Genesis of the creation of BOAD

Two main ideas inspired the creation of the WADB through successive approaches. Firstly, it was found that the benefits derived by countries from their membership of the Monetary Union remained limited to the monetary sphere, without sufficient impact on development. Secondly, the fact that, without prejudice to any other resources that may be required, BCEAO's operating profits could provide significant resources to finance joint development initiatives.

A study presented to the WAMU Council of Ministers in December 1970, at its request, noted that the idea of allocating part of the BCEAO’s net profits to actions of common interest met two concerns often expressed by the States:

  • Give the Monetary Union a consistency that goes beyond the simple monetary framework to develop an area of common economic interests and development.
  • Make the Union’s institutions instruments of promotion, without the Central Bank stepping outside its monetary responsibilities.

At the same time, a study carried out by Prof. Tremblay, Director of the Centre de Recherche en Développement Économique at the Université de Montréal, at the request of the President of the Republic of Niger, concluded that WAMU institutions were focusing too much on monetary management and maintaining external reserves, and that they needed to be redirected towards contributing to development efforts.

Various possible forms of intervention were listed:

  • contribute to the creation and operation of a West African financial market, with the special fund to be created being entrusted, above the banking system, with the task of directly or indirectly absorbing offers and possibly serving requests for public securities;
  • relieve certain development banks from financing forward transactions that tie up part of their resources, such as deferred payment markets;
  • create a long-term Union fund or credit institution that could make up for the lack of resources available to finance regional projects or projects of general interest to the Union;
  • contribute to the creation of one or more West African SICAVs that would mobilize domestic savings to take equity stakes in African companies in order to facilitate their creation or development;
  • create an industrial expansion bank for the West African States, operating alongside the BCEAO and with its active participation, to enable it to reconcile monetary management and development concerns.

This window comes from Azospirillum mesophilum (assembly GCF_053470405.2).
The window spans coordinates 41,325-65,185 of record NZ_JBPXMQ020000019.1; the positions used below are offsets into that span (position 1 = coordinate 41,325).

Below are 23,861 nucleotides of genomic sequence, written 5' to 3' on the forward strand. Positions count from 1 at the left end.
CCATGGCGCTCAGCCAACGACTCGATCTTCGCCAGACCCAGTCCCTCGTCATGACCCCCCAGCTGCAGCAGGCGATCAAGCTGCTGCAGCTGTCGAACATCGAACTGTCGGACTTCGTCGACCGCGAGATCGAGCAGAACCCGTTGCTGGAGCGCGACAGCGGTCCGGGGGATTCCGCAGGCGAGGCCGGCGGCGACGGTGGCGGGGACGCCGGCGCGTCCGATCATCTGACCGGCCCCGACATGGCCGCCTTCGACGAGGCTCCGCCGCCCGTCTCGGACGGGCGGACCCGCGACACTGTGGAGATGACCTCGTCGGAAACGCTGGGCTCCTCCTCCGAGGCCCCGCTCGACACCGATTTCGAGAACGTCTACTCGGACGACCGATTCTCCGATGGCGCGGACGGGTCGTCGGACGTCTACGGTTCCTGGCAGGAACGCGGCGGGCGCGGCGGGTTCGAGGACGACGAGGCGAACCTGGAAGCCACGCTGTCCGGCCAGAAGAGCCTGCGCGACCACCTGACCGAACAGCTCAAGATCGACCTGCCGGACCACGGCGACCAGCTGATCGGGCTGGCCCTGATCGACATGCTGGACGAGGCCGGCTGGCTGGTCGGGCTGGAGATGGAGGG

Other possible interventions were also mentioned: interest-rate subsidies, domestic loan guarantees, reinsurance of credit guarantee funds for African small and medium-sized enterprises.

At the Council of Ministers meeting in March 1973, the Chairman of the Committee of Ministers in charge of WAMU reform presented the preliminary draft of the new Treaty of the West African Monetary Union, which provided for the creation of joint development financing institutions alongside the BCEAO, under the authority of the Union’s Council of Ministers. The Chairman of the Committee also presented the draft Agreement creating a West African Development Bank and draft Articles of Association concerning the establishment and operation of this institution.

The Council of Ministers decided that development activities would be carried out by an organization separate from, but closely linked to, the Central Bank. He also gave his opinion on the long-debated option between creating a merchant bank dedicated to promoting highly profitable operations, likely to be financed under normal market conditions, and creating a development bank, more specifically oriented towards financing infrastructure or long-term, low-profit operations.

As a first step, the Council of Ministers decided to adopt the second formula, and to set up a development bank that could operate, if necessary with a subsidiary, in the investment banking sector.

Detailed studies on how to implement these decisions were carried out by the Central Bank with the support of development partners (World Bank, European Commission, etc.). All the texts governing the Bank were adopted by the WAMU Heads of State on November 14, 1973 in Dakar, at the same time as the new statutes of the Central Bank and the new Treaty establishing the Monetary Union.